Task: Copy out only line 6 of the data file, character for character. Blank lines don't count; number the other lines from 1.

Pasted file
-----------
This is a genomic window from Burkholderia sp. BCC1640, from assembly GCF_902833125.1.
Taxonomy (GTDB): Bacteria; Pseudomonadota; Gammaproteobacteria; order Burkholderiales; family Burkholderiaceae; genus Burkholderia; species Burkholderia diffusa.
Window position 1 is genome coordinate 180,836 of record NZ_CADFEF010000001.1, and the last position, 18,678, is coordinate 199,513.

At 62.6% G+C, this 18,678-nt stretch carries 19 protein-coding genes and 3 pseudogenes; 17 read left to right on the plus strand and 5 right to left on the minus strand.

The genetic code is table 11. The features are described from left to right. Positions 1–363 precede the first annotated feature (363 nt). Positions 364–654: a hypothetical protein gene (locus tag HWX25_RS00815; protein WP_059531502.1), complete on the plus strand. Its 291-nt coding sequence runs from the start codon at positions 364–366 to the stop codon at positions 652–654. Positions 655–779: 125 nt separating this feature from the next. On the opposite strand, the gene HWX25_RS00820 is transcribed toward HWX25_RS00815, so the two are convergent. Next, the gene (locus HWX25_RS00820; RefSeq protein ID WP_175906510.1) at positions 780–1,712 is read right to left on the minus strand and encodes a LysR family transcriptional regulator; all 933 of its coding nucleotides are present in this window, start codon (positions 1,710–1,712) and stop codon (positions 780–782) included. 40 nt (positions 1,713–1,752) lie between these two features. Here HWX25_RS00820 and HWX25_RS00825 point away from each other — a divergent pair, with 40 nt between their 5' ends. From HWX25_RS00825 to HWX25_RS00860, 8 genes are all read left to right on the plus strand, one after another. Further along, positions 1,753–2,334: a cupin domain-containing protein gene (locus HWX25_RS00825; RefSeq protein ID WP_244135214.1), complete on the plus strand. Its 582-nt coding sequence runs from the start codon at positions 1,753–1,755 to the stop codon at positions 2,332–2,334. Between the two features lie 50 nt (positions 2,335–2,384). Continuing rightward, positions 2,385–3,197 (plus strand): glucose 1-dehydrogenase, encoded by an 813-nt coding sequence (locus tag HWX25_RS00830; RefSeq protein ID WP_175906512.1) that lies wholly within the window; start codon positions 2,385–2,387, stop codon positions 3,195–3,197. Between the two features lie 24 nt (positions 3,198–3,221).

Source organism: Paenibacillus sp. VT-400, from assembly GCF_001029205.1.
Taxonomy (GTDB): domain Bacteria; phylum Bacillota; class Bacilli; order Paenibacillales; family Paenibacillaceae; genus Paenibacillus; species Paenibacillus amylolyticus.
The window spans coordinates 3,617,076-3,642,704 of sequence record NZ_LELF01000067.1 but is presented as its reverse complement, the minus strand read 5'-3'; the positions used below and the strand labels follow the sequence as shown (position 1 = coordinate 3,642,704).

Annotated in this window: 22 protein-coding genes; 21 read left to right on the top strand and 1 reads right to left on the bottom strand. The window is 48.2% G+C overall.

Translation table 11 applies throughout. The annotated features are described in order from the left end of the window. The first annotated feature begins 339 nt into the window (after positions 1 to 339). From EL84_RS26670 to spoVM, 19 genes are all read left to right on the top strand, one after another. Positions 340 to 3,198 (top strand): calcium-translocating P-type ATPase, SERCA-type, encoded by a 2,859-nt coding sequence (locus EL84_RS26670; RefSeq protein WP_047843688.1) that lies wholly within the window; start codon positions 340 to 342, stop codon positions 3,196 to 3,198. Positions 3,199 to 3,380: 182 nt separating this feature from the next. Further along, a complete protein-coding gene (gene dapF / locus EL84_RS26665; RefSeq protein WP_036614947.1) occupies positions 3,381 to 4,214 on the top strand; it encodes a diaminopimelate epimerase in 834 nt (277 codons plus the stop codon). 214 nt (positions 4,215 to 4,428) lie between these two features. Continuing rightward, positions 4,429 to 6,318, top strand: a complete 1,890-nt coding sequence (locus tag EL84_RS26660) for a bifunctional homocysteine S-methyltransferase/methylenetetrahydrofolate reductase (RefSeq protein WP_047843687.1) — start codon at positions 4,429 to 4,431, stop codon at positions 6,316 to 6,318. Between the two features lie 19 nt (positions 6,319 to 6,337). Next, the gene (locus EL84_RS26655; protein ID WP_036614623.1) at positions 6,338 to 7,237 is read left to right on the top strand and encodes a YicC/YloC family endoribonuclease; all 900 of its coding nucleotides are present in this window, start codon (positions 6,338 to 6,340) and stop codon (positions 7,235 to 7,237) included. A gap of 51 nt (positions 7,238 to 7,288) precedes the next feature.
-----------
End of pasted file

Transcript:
Source organism: Paenibacillus sp. VT-400, from assembly GCF_001029205.1.